The End of the World Always Trumps Your Plans

While Noah is gathering steam in theaters, I’ll make a few passing remarks, but not about the movie. Bloggers have reviewed it to death by now, anyway. Instead, here are a couple of insights from Noah, the true story.

First, you have to appreciate the inconvenience of a major life purpose suddenly landing in your lap—on top of the stuff you were already planning to do. I’m sure before the whole flood thing, Noah had hopes of his own. They weren’t about the Ivy League or the NBA, a 401K, or any of a million dreams we’re familiar with now. But at some level it’s safe to say he probably wanted all the basic things we want such as life, liberty, and the pursuit of happiness (to frame it in America-speak). Then like a falling blacksmith’s anvil, came the interruption of a lifetime. God announced, “I have determined to make an end of all flesh, for the earth is filled with violence through them. Behold, I will destroy them with the earth” (Gen. 6:13). Talk about stopping the party.

In light of a revelation that large, all other agendas wilt. Sometimes we tell God our plans and then He tells us His. And we can’t ignore His. What He’s holding always trumps everyone else.

Human beings bristle with self-designed purposes of every size and shape:

  • “I’m going to start a business!”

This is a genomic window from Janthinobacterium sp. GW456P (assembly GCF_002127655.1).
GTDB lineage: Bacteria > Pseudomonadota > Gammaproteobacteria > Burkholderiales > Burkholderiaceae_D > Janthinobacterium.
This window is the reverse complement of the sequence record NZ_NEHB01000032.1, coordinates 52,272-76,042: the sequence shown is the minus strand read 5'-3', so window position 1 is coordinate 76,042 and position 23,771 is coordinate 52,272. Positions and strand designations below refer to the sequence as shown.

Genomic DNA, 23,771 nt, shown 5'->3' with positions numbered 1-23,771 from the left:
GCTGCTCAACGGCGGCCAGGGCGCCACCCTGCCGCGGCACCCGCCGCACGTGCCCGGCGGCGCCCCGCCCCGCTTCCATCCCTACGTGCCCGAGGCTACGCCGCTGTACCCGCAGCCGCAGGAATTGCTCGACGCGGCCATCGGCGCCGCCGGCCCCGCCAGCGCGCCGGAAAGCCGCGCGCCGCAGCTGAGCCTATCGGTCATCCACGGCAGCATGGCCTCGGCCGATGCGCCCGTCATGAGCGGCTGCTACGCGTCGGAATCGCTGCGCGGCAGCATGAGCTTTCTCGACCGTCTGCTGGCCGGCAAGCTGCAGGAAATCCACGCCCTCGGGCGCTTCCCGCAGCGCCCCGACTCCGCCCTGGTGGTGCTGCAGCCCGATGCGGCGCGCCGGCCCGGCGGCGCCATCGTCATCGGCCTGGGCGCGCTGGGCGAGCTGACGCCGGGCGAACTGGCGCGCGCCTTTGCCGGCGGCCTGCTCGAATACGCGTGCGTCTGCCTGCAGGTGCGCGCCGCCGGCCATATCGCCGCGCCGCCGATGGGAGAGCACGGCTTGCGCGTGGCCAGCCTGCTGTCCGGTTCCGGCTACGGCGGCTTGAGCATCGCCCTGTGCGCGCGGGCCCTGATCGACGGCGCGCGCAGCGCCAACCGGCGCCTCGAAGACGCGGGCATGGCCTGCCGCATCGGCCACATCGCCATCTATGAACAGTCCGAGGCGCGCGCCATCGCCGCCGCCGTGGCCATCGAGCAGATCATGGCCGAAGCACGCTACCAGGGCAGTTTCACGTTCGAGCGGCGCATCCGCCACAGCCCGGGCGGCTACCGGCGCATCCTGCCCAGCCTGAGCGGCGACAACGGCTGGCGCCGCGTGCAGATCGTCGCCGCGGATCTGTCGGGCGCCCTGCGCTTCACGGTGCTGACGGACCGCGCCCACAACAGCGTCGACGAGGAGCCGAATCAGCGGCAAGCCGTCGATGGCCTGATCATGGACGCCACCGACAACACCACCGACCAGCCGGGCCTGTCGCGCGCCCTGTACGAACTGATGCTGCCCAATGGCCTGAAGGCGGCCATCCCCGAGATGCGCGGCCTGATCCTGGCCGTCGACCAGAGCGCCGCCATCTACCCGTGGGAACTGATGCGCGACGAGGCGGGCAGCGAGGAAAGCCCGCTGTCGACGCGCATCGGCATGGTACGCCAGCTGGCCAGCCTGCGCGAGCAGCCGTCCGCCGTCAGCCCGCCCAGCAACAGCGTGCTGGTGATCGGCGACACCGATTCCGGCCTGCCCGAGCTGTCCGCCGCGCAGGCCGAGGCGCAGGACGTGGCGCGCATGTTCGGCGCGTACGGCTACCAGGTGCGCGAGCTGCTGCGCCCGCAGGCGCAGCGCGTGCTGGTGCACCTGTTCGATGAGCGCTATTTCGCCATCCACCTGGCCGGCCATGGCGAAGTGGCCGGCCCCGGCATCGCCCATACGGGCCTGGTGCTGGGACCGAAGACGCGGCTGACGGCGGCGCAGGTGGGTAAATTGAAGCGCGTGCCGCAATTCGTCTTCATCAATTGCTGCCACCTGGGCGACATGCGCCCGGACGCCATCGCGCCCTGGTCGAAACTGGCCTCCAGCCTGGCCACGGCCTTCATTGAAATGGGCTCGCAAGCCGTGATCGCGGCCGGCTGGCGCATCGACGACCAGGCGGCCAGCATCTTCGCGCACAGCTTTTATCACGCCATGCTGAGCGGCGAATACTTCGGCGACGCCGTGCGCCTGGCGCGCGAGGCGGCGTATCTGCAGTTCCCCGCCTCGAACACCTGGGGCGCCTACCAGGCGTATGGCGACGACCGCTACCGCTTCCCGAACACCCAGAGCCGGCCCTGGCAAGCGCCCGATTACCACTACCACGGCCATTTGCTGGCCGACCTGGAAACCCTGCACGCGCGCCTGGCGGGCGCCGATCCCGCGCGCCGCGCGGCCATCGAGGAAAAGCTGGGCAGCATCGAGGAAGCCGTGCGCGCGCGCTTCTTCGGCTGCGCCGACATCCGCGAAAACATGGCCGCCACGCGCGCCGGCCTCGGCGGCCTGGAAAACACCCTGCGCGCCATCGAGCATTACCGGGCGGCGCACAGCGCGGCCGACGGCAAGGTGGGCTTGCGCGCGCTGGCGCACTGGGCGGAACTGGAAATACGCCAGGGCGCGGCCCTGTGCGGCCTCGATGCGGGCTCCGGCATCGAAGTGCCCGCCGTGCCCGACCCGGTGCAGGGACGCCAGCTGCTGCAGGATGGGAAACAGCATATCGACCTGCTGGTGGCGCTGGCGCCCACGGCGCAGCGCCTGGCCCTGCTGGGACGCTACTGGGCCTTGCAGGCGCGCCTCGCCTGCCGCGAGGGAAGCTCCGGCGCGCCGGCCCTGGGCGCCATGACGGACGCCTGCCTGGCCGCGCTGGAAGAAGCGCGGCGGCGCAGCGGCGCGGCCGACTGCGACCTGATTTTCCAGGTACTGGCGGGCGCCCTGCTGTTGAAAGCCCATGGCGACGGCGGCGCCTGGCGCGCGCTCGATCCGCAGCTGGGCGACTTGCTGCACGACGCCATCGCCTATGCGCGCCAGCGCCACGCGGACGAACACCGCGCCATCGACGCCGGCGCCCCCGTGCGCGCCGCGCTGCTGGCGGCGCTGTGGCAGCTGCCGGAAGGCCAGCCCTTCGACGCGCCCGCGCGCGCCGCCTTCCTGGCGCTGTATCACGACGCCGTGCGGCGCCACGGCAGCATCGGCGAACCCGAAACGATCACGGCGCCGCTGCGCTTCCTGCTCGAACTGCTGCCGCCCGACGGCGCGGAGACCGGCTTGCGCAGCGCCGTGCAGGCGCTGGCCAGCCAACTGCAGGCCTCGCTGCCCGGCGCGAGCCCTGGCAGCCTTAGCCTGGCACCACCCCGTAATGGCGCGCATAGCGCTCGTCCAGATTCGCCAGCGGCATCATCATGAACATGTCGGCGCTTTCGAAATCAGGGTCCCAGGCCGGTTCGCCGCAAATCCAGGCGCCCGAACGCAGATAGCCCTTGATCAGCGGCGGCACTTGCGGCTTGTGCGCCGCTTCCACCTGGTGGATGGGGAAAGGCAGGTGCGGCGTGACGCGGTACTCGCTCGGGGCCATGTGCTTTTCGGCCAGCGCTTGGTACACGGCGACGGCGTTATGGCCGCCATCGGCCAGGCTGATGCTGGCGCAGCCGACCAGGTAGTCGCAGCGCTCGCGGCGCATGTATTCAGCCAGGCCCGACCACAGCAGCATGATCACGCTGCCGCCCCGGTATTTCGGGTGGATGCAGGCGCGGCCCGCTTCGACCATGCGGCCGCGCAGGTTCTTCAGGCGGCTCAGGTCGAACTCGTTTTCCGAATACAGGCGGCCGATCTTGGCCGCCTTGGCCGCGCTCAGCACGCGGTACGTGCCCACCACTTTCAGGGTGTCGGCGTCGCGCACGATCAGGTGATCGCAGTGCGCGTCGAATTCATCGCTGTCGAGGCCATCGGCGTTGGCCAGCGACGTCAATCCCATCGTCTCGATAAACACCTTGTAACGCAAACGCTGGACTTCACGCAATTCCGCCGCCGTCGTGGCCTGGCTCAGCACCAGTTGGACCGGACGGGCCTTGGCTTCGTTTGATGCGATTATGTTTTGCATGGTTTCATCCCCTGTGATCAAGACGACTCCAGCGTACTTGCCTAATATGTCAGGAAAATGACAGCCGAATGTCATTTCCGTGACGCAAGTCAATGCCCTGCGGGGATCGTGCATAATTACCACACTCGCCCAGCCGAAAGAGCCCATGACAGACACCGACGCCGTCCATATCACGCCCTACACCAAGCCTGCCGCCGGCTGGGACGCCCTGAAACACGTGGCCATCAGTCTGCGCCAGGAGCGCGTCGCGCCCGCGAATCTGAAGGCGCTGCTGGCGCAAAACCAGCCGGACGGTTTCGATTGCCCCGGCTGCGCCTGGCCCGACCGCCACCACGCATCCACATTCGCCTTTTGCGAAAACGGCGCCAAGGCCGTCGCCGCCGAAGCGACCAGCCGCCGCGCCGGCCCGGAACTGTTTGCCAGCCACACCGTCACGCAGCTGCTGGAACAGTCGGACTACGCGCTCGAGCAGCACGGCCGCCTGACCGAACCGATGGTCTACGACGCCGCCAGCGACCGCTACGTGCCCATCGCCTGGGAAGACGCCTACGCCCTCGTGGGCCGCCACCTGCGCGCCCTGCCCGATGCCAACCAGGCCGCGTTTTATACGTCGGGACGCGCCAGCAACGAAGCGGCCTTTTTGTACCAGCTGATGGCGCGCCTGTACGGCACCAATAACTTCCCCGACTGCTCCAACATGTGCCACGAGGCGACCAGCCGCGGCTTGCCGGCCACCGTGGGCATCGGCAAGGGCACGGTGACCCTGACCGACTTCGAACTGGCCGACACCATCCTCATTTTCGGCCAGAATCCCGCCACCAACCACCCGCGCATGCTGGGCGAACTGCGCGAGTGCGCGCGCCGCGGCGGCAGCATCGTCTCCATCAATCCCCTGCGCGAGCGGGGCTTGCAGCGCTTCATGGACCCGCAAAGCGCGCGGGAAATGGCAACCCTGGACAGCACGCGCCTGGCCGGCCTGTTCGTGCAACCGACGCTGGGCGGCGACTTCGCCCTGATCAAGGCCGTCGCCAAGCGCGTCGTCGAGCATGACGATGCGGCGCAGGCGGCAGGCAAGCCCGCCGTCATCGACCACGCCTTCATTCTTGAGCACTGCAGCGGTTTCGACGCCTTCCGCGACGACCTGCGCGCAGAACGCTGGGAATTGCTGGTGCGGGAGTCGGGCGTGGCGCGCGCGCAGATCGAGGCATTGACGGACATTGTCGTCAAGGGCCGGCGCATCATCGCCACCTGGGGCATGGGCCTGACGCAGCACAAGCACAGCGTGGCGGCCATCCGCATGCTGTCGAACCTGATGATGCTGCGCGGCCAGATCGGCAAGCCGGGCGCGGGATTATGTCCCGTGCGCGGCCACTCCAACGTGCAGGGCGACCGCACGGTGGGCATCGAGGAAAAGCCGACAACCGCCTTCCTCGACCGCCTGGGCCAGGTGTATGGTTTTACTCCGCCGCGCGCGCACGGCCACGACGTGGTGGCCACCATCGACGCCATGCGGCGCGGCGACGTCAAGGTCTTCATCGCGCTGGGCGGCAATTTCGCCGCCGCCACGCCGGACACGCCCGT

• “I’m going to school!”
  • “I’m going on vacation!”
  • “I’m going to fix a peanut butter sandwich!”

God says, “I’m going to destroy the world.”
At that point it’s hard to politely nod and move on to the next topic. Maybe it would have been good to let Him speak first. At least that would have brought some sobriety to our own hopes and dreams.

Recall the Nickelback song, If Today Was Your Last Day. The lyrics suggest that with less than 24 hours left, you might suddenly develop a sharpened approach to life. Real priorities march to the front. Refocus occurs with brilliant clarity. Suddenly everything has meaning and color. Life (or what is left of it) becomes incredibly purposeful. Noah must have felt this in an even more dramatic way. Where he was concerned, The End was not his own, but that of the whole world. For Him, eating, drinking, working, resting, and relationships would probably have been transformed in view of God’s determination to “make an end of all flesh.” Through an apocalyptic lens, there is no such thing as being dominated by the ordinary, much less the trivial.

 2 Peter 3:10 But the day of the Lord will come like a thief, and then the heavens will pass away with a roar, and the heavenly bodies will be burned up and dissolved,
and the earth and the works that are done on it will be exposed. 11 Since all these things are thus to be dissolved, what sort of people ought you to be in lives of holiness and godliness,
12 waiting for and hastening the coming of the day of God, because of which the heavens will be set on fire and dissolved, and the heavenly bodies will melt as they burn!

I was going to brag about the great weather here, but after those verses, it looks like I’ve been…well…trumped.

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